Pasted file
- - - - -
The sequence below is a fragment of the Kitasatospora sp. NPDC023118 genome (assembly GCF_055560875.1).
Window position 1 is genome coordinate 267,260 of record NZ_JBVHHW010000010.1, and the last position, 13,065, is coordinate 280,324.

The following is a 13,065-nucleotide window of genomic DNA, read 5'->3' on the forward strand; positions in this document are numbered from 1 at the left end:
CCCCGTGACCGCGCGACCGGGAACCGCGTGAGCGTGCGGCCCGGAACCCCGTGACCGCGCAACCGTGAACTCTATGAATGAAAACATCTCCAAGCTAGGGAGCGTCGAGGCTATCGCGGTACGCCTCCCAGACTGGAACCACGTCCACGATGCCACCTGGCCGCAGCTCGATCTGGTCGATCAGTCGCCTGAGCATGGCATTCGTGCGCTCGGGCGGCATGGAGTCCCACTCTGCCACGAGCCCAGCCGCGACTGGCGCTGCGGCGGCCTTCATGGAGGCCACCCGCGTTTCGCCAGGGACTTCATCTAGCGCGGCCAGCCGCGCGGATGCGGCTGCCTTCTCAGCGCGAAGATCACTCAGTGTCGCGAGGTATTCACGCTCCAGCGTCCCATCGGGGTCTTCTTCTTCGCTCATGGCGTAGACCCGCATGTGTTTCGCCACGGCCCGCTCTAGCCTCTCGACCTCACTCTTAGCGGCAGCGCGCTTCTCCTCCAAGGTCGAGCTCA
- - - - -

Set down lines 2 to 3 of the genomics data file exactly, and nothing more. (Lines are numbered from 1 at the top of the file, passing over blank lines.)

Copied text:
Window position 1 is genome coordinate 267,260 of record NZ_JBVHHW010000010.1, and the last position, 13,065, is coordinate 280,324.

The following is a 13,065-nucleotide window of genomic DNA, read 5'->3' on the forward strand; positions in this document are numbered from 1 at the left end: